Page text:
Oct 11, 2016 - By Aaron Brashears

How Twitch uses PostgreSQL

Twitch has approximately 125 database hosts serving OLTP workloads in production, usually as part of a cluster. Approximately 4% run MySQL, 2% run Amazon Aurora, and the rest run PostgreSQL. We manage the provisioning, system image, replication and backup of several of the databases though most new clusters are RDS for PostgreSQL.

The most interesting cluster we manage is the original central database dating back to the origins of Twitch. In aggregate, that cluster averages over 300,000 transactions per second. We build and maintain our own specialized infrastructure to keep this stable, responsive, and capable of dealing with the varied use cases it supports.

We employ a multi-region topology, elastic cluster capacity provisioning, strategies for protection against buggy clients, fast master node failover, and zero down time credential rotation.


Up until late 2015, the entire cluster was running on hardware we owned in our primary datacenter along with the website and all other clients. Lured by the seductive ease of provisioning in AWS, the website was migrated. Since the i2.8xlarge instances in AWS are similar to our own hardware instances and are quick and easy to provision compared to hosts in our datacenter, and to keep write latency down, we soon migrated the master host and the primary read replica set into AWS.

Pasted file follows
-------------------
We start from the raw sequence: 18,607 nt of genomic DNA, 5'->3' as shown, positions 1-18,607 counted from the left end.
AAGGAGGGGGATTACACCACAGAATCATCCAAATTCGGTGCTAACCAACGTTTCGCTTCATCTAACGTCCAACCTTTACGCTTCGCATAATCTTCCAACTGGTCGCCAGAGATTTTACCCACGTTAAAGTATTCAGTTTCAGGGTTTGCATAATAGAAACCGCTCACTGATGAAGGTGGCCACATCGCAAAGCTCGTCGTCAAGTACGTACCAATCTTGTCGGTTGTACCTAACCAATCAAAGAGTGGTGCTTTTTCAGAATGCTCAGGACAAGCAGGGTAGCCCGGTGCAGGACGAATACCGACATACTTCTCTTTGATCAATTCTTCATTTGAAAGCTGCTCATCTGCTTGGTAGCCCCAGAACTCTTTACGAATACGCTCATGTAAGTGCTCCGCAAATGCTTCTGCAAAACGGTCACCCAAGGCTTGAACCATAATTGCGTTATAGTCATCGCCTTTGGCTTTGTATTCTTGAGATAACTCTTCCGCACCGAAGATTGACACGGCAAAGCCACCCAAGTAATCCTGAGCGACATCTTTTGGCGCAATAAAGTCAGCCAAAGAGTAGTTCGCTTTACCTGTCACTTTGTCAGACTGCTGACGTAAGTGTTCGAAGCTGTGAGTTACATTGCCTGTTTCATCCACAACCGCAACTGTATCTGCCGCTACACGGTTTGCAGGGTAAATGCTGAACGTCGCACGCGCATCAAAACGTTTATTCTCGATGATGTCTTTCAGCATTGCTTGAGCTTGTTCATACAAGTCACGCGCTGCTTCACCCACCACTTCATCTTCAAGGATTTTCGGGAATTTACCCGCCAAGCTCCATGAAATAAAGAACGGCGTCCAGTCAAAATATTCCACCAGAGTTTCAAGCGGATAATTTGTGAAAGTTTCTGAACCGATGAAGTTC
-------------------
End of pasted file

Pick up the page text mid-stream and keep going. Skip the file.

In order to ease planned or emergency failover, there is a hot spare in another availability zone. Since migrating to AWS we’ve done a few planned failover events for things like system image upgrades and all of them were thankfully uneventful.

We wanted to be able to elastically provision read capacity so all read replicas are in an Auto Scaling Group (ASG) with a launch configuration and cloud-init which automatically joins the cluster. We built a small health check HTTP service which runs on the same host as the database which only returns a healthy status when the replica is available for reads and considered to not be experiencing excessive load. The ASG has an Elastic Load Balancer (ELB) attached which uses that health check to ensure it will not route queries to a host which is not ready. Clients which cannot use the ELB use a local HAProxy which routes to the set of available AWS replicas.

We still have a handful of client applications which remain in our datacenter. Most do not write data and are not sensitive to replication lag so we set up a bank of read replicas on our own hardware to reduce query latency inside that datacenter. In order to reduce bandwidth consumed by replicating from AWS into our datacenter, there are only two replication streams into hosts which are not used as a read replica. From there, the replication cascades from one of those replication relays to the live read replicas in that datacenter. The second host is a hot spare to that replication relay in case that host fails. This lets clients have a millisecond query come back in a millisecond rather than a millisecond plus a 30ms round trip between datacenters.

Data scientists, analysts, engineers and others here have occasional needs for ad-hoc queries. For example, to generate a histogram of vod uploads, each datacenter has a host which is not part of the live read set. Since they are not part of the read replicas, we can let them run expensive ad-hoc queries and reports which are not sensitive to somewhat stale data. We set hot_standby_feedback = off and max_standby_streaming_delay = 6h in postgresql.conf on these special nodes so that the replication source isn’t burdened and replication will not cancel queries because of multi-version concurrency control (MVCC). This idiom has been so useful we’ve repeated it in some of the newer database clusters.